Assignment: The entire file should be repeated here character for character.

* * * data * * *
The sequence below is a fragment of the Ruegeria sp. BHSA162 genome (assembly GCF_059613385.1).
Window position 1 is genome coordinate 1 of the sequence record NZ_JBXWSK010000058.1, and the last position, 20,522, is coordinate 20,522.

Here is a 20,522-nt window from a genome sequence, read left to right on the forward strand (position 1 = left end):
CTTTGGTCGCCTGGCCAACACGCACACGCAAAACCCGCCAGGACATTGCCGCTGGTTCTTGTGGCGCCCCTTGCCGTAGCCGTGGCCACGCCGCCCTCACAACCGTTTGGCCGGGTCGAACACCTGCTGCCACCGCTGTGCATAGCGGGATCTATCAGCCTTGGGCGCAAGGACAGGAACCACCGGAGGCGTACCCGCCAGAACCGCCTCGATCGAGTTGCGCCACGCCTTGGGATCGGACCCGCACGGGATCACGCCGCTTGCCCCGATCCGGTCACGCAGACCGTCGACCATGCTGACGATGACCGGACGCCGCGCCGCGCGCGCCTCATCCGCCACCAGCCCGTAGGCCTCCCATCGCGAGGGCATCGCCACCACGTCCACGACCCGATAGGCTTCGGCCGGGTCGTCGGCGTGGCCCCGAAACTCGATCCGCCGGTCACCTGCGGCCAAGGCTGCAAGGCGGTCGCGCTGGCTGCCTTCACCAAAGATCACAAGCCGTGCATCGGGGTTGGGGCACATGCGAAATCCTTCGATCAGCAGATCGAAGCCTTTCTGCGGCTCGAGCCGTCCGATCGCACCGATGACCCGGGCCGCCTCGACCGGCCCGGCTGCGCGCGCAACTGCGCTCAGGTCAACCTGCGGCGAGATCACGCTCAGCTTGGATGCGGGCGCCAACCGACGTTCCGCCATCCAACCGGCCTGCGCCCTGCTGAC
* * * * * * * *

The sequence below is a fragment of the Ruegeria sp. BHSA162 genome (assembly GCF_059613385.1).
Window position 1 is genome coordinate 1 of the sequence record NZ_JBXWSK010000058.1, and the last position, 20,522, is coordinate 20,522.

Here is a 20,522-nt window from a genome sequence, read left to right on the forward strand (position 1 = left end):
CTTTGGTCGCCTGGCCAACACGCACACGCAAAACCCGCCAGGACATTGCCGCTGGTTCTTGTGGCGCCCCTTGCCGTAGCCGTGGCCACGCCGCCCTCACAACCGTTTGGCCGGGTCGAACACCTGCTGCCACCGCTGTGCATAGCGGGATCTATCAGCCTTGGGCGCAAGGACAGGAACCACCGGAGGCGTACCCGCCAGAACCGCCTCGATCGAGTTGCGCCACGCCTTGGGATCGGACCCGCACGGGATCACGCCGCTTGCCCCGATCCGGTCACGCAGACCGTCGACCATGCTGACGATGACCGGACGCCGCGCCGCGCGCGCCTCATCCGCCACCAGCCCGTAGGCCTCCCATCGCGAGGGCATCGCCACCACGTCCACGACCCGATAGGCTTCGGCCGGGTCGTCGGCGTGGCCCCGAAACTCGATCCGCCGGTCACCTGCGGCCAAGGCTGCAAGGCGGTCGCGCTGGCTGCCTTCACCAAAGATCACAAGCCGTGCATCGGGGTTGGGGCACATGCGAAATCCTTCGATCAGCAGATCGAAGCCTTTCTGCGGCTCGAGCCGTCCGATCGCACCGATGACCCGGGCCGCCTCGACCGGCCCGGCTGCGCGCGCAACTGCGCTCAGGTCAACCTGCGGCGAGATCACGCTCAGCTTGGATGCGGGCGCCAACCGACGTTCCGCCATCCAACCGGCCTGCGCCCTGCTGAC